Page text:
Calling all generalists! Do you know a bit of economics? Know some social science / cultural anthropology? Do you have any experience in project management? What about marketing (proposal writing)? If you can answer yes to all of the above, have a love for adventure (albeit adventures that mainly happen in an office somewhere) and a desire to do ‘good’ then Development / Conservation needs you.
A little knowledge is a dangerous thing, but, in development too much knowledge can be equally dangerous: specialists have a tendency to see the world through the lens of their specialism. A while ago a commenter on this blog complained of too many economists in development and not enough political / social scientists. I think we need all of them, but in small doses. We will always need specialist advice to help frame our thinking, but we shouldn’t get driven by it.
To take the example of economics: macro-economics can tell you a lot about what is happening (in broad generalities) but little about what levers to pull to change things. For that you need much more detailed micro-economics / behavioural studies to understand the interplay of different incentives. Apparently irrational behaviour is usually rational: you just have to find the right perspective to understand it. But it is true that too much development seems to be informed by top notch macro-economics and not enough bottom up thinking. A case in point: the patron saint of the much criticised Millennium Villages Project is a macro-economist of impressive credentials (Poland, Bolivia etc) but no real field experience.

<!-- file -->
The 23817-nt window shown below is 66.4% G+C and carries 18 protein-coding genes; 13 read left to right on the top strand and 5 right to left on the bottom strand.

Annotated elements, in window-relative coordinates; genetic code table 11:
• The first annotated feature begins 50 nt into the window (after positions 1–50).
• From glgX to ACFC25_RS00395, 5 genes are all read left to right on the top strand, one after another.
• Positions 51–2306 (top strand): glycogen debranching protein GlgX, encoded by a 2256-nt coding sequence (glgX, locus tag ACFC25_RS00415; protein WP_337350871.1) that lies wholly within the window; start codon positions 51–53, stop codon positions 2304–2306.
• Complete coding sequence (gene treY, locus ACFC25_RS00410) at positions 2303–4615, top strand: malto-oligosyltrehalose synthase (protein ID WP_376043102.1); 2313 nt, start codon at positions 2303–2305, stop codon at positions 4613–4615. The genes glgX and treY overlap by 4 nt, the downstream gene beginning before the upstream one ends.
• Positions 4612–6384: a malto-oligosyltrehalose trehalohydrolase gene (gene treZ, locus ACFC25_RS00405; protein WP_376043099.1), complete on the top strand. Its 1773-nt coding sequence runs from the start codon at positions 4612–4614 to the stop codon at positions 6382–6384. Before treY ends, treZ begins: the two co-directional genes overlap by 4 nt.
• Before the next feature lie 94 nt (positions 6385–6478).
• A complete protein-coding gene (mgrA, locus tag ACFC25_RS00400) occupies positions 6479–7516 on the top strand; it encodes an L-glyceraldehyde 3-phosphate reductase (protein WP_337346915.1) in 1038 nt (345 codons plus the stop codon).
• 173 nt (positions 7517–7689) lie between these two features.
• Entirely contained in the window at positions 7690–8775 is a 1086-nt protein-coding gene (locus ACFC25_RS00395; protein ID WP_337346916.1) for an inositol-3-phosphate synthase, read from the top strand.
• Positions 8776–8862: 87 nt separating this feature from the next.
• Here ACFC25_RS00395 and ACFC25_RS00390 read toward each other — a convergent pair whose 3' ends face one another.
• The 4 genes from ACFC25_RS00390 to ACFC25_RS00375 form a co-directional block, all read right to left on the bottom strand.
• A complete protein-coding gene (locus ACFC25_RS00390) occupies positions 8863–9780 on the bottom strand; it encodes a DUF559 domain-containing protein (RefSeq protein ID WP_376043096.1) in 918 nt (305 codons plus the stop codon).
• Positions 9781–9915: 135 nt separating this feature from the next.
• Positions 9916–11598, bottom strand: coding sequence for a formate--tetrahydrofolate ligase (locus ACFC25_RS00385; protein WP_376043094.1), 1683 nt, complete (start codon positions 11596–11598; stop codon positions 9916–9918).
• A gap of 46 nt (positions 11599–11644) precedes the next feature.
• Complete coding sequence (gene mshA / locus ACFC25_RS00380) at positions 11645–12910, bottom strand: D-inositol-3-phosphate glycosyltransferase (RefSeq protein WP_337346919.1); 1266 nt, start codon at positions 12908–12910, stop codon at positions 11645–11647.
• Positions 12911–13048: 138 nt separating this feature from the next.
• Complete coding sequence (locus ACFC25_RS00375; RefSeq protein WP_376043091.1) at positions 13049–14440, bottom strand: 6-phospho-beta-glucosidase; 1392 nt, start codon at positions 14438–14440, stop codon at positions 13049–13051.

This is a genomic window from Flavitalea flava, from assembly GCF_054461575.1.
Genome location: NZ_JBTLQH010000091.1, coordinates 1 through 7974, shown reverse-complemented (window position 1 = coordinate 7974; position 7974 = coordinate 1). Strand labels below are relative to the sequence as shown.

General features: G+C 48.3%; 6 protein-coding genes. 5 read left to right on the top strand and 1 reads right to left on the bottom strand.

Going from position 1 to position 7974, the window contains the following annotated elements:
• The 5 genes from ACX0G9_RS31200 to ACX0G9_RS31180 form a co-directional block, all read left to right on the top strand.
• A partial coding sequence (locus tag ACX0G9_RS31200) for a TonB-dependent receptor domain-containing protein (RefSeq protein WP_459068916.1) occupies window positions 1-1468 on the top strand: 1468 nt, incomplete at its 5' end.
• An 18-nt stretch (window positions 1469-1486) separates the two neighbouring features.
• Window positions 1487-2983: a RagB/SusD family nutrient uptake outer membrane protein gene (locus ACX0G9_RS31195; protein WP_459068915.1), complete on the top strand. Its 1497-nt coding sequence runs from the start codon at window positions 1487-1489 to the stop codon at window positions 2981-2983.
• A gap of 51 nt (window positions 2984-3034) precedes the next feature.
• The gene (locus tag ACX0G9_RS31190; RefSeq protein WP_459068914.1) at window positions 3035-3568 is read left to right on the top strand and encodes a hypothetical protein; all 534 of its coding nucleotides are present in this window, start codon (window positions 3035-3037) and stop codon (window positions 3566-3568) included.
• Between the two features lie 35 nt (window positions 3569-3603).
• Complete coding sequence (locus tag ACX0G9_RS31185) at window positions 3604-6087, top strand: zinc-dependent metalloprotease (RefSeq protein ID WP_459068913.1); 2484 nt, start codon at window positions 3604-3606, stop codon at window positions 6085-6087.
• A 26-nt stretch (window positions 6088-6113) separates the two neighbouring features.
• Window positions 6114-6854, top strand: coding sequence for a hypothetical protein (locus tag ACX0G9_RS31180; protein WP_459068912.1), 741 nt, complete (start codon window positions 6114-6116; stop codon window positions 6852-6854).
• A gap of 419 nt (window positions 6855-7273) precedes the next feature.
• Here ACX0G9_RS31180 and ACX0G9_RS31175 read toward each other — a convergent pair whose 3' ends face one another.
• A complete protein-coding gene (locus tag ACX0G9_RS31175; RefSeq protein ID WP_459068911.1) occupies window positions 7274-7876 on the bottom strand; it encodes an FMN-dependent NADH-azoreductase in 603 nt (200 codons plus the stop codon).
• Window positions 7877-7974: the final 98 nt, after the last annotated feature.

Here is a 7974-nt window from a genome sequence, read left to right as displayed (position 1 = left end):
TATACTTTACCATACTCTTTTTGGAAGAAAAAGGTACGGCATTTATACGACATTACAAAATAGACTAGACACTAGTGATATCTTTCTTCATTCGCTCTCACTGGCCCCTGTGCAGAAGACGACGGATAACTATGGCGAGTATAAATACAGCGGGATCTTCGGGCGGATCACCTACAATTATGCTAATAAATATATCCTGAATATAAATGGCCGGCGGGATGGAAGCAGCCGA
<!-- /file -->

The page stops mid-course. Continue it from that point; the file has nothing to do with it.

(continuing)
But the point of this post is not too trash economists: a community development project which doesn’t pay any attention to basic economics is as unlikely to succeed as one driven exclusively by it. Tropical conservation often suffers from a similar problem: driven almost exclusively by biologists when most of the problems of tropical conservation are related to human behaviour. E.g. studying the behavioural ecology of gorillas might be fascinating, but is unlikely to lead to any useful insights to aid in their conservation. (An exception can be made for rare, under-studied species which are critical to project success.)
I have a Master’s degree which allowed for a certain amount of pick and mix in the eligible modules, but not as much as I think is ideal. Moreover, many of my classmates picked courses more focused on conservation biology to the exclusion of other disciplines. I wouldn’t be surprised if there is a similar problem in straight development Master’s degrees with student choice, driven by romantic misconceptions over what development is about, leading to sub-optimal results and a bias in skill sets that eventually feeds through into project development: course conveners should take note.
So, if you’re a student interested in working in development project management then I urge you to learn at least a bit about as many different subjects as possible. It is likely to be more useful than a high degree of specialism, and eclecticism is more fun any way!